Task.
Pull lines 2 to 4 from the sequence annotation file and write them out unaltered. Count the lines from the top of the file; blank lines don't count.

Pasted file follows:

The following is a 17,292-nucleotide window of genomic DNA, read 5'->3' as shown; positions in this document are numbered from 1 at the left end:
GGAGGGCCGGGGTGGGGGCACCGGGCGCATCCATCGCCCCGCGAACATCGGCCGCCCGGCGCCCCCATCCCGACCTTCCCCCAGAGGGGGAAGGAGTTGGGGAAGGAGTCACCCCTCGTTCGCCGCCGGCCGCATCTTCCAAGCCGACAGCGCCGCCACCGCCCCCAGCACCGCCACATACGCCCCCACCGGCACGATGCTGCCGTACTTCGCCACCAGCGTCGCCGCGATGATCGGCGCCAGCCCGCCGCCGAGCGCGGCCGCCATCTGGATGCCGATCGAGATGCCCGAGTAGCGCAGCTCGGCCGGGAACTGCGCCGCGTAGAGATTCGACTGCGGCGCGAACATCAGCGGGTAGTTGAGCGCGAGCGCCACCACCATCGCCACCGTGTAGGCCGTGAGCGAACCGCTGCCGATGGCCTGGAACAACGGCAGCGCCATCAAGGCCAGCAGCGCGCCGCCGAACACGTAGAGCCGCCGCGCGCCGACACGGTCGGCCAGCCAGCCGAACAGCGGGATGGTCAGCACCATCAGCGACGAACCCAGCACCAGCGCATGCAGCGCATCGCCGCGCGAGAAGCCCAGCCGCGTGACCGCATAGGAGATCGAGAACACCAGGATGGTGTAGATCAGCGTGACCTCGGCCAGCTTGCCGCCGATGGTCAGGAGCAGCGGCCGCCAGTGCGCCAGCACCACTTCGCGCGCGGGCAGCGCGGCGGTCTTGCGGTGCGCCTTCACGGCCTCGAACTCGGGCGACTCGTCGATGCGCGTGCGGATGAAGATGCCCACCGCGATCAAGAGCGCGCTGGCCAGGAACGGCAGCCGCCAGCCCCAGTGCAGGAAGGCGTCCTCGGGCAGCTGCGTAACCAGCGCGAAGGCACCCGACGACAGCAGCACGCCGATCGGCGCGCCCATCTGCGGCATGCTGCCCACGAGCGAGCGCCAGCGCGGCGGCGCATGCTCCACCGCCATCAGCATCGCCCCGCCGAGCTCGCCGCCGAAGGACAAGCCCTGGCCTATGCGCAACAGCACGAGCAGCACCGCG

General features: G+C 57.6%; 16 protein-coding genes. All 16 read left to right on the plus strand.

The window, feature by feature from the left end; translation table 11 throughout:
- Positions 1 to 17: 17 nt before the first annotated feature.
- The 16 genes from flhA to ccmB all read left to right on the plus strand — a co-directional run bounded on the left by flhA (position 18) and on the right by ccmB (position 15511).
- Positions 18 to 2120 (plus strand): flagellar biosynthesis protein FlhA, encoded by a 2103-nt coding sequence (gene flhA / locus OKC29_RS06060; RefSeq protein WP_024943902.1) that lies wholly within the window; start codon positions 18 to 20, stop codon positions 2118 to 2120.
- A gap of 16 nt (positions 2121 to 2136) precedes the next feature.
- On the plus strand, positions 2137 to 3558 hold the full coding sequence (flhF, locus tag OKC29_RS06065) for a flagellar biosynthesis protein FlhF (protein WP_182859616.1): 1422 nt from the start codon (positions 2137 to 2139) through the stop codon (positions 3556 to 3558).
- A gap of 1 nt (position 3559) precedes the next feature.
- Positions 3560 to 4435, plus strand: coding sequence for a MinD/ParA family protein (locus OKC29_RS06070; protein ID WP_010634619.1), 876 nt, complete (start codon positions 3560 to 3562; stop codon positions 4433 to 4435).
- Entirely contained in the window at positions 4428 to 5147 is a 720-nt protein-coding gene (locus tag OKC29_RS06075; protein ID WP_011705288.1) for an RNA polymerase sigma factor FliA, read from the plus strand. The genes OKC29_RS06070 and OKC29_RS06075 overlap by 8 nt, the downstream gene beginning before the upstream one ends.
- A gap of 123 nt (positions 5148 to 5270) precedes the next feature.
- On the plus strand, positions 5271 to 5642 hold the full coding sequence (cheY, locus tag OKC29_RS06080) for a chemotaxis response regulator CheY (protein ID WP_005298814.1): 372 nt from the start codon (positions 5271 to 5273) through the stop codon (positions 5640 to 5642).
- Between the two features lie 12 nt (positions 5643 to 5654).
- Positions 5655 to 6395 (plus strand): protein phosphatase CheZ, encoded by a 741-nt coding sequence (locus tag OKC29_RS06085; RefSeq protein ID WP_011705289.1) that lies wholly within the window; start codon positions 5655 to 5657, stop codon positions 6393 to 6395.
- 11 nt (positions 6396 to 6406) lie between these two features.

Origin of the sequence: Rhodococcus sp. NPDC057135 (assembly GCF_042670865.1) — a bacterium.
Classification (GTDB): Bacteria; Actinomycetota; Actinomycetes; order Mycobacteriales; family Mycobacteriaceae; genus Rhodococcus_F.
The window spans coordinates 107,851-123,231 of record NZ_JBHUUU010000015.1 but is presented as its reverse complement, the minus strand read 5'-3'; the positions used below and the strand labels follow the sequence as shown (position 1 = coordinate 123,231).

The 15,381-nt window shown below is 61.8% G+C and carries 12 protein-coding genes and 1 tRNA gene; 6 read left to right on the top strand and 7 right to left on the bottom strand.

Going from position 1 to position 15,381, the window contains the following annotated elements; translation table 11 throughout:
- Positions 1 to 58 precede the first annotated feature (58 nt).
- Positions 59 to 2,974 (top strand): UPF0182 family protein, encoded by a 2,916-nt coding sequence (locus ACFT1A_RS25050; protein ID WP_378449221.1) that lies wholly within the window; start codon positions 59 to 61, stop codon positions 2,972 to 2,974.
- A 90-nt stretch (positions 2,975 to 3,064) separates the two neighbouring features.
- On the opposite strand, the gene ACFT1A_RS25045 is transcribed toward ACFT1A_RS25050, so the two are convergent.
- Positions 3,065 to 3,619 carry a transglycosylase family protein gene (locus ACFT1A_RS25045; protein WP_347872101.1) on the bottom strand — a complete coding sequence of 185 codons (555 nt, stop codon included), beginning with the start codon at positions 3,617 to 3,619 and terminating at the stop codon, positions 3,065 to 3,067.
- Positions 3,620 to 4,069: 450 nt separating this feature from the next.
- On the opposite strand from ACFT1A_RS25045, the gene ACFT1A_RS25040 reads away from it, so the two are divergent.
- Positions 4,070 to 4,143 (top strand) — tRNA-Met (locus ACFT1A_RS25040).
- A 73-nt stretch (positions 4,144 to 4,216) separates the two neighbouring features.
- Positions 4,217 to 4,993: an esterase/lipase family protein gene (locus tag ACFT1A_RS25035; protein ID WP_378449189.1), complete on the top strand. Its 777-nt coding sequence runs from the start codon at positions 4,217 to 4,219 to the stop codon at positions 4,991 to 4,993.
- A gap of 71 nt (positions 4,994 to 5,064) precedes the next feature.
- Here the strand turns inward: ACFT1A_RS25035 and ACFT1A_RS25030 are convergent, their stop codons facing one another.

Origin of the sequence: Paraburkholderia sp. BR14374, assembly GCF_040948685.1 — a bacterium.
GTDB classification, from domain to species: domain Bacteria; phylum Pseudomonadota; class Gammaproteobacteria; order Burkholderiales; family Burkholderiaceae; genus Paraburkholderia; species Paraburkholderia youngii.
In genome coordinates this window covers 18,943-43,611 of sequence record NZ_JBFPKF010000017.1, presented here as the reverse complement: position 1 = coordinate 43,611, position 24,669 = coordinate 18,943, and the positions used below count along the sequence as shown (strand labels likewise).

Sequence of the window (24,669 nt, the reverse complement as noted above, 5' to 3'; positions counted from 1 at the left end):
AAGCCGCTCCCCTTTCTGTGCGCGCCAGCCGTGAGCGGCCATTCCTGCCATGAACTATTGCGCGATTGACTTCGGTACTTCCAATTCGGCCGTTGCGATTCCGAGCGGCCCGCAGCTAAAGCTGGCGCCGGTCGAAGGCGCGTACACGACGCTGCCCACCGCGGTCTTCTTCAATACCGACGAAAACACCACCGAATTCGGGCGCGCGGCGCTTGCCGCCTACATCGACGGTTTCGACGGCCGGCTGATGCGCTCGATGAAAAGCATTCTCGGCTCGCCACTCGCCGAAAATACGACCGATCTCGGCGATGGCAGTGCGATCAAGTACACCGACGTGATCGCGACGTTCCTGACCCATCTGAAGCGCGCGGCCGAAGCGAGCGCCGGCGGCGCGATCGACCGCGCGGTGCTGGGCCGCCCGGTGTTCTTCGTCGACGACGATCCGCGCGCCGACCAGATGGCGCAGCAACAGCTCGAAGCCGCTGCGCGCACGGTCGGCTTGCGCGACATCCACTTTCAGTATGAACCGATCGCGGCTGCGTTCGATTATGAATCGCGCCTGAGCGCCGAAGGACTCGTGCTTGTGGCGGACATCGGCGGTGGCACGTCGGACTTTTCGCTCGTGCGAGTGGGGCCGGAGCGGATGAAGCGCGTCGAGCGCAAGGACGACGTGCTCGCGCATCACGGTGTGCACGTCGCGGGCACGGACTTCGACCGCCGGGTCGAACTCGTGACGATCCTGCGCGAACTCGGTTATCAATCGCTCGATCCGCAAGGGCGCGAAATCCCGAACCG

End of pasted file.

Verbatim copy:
GGAGGGCCGGGGTGGGGGCACCGGGCGCATCCATCGCCCCGCGAACATCGGCCGCCCGGCGCCCCCATCCCGACCTTCCCCCAGAGGGGGAAGGAGTTGGGGAAGGAGTCACCCCTCGTTCGCCGCCGGCCGCATCTTCCAAGCCGACAGCGCCGCCACCGCCCCCAGCACCGCCACATACGCCCCCACCGGCACGATGCTGCCGTACTTCGCCACCAGCGTCGCCGCGATGATCGGCGCCAGCCCGCCGCCGAGCGCGGCCGCCATCTGGATGCCGATCGAGATGCCCGAGTAGCGCAGCTCGGCCGGGAACTGCGCCGCGTAGAGATTCGACTGCGGCGCGAACATCAGCGGGTAGTTGAGCGCGAGCGCCACCACCATCGCCACCGTGTAGGCCGTGAGCGAACCGCTGCCGATGGCCTGGAACAACGGCAGCGCCATCAAGGCCAGCAGCGCGCCGCCGAACACGTAGAGCCGCCGCGCGCCGACACGGTCGGCCAGCCAGCCGAACAGCGGGATGGTCAGCACCATCAGCGACGAACCCAGCACCAGCGCATGCAGCGCATCGCCGCGCGAGAAGCCCAGCCGCGTGACCGCATAGGAGATCGAGAACACCAGGATGGTGTAGATCAGCGTGACCTCGGCCAGCTTGCCGCCGATGGTCAGGAGCAGCGGCCGCCAGTGCGCCAGCACCACTTCGCGCGCGGGCAGCGCGGCGGTCTTGCGGTGCGCCTTCACGGCCTCGAACTCGGGCGACTCGTCGATGCGCGTGCGGATGAAGATGCCCACCGCGATCAAGAGCGCGCTGGCCAGGAACGGCAGCCGCCAGCCCCAGTGCAGGAAGGCGTCCTCGGGCAGCTGCGTAACCAGCGCGAAGGCACCCGACGACAGCAGCACGCCGATCGGCGCGCCCATCTGCGGCATGCTGCCCACGAGCGAGCGCCAGCGCGGCGGCGCATGCTCCACCGCCATCAGCATCGCCCCGCCGAGCTCGCCGCCGAAGGACAAGCCCTGGCCTATGCGCAACAGCACGAGCAGCACCGCG

General features: G+C 57.6%; 16 protein-coding genes. All 16 read left to right on the plus strand.

The window, feature by feature from the left end; translation table 11 throughout: